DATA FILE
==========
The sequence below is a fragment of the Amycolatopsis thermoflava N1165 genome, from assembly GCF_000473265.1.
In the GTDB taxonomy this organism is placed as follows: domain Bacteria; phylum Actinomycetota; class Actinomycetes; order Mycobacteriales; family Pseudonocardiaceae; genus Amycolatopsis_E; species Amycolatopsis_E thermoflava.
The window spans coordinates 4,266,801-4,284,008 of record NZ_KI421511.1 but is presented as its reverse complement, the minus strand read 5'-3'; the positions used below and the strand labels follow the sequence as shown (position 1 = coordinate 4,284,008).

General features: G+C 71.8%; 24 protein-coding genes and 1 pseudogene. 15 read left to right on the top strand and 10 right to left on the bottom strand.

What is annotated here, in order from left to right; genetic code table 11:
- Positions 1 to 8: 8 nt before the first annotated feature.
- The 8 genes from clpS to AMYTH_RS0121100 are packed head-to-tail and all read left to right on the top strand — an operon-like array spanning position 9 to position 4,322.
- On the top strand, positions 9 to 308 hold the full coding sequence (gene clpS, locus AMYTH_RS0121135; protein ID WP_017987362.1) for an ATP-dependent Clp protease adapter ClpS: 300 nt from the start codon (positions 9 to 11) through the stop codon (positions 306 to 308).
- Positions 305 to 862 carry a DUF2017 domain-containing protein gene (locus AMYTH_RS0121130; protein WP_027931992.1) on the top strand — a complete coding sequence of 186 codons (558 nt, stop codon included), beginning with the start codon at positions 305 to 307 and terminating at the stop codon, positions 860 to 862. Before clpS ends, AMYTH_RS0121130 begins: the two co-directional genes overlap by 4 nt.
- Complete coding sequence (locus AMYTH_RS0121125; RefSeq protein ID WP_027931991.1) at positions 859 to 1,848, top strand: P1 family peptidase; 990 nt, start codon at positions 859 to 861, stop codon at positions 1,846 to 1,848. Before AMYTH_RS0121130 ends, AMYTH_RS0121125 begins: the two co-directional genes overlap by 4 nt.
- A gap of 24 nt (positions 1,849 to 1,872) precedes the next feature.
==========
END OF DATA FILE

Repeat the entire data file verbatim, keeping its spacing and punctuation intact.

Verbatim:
The sequence below is a fragment of the Amycolatopsis thermoflava N1165 genome, from assembly GCF_000473265.1.
In the GTDB taxonomy this organism is placed as follows: domain Bacteria; phylum Actinomycetota; class Actinomycetes; order Mycobacteriales; family Pseudonocardiaceae; genus Amycolatopsis_E; species Amycolatopsis_E thermoflava.
The window spans coordinates 4,266,801-4,284,008 of record NZ_KI421511.1 but is presented as its reverse complement, the minus strand read 5'-3'; the positions used below and the strand labels follow the sequence as shown (position 1 = coordinate 4,284,008).

General features: G+C 71.8%; 24 protein-coding genes and 1 pseudogene. 15 read left to right on the top strand and 10 right to left on the bottom strand.

What is annotated here, in order from left to right; genetic code table 11:
- Positions 1 to 8: 8 nt before the first annotated feature.
- The 8 genes from clpS to AMYTH_RS0121100 are packed head-to-tail and all read left to right on the top strand — an operon-like array spanning position 9 to position 4,322.
- On the top strand, positions 9 to 308 hold the full coding sequence (gene clpS, locus AMYTH_RS0121135; protein ID WP_017987362.1) for an ATP-dependent Clp protease adapter ClpS: 300 nt from the start codon (positions 9 to 11) through the stop codon (positions 306 to 308).
- Positions 305 to 862 carry a DUF2017 domain-containing protein gene (locus AMYTH_RS0121130; protein WP_027931992.1) on the top strand — a complete coding sequence of 186 codons (558 nt, stop codon included), beginning with the start codon at positions 305 to 307 and terminating at the stop codon, positions 860 to 862. Before clpS ends, AMYTH_RS0121130 begins: the two co-directional genes overlap by 4 nt.
- Complete coding sequence (locus AMYTH_RS0121125; RefSeq protein ID WP_027931991.1) at positions 859 to 1,848, top strand: P1 family peptidase; 990 nt, start codon at positions 859 to 861, stop codon at positions 1,846 to 1,848. Before AMYTH_RS0121130 ends, AMYTH_RS0121125 begins: the two co-directional genes overlap by 4 nt.
- A gap of 24 nt (positions 1,849 to 1,872) precedes the next feature.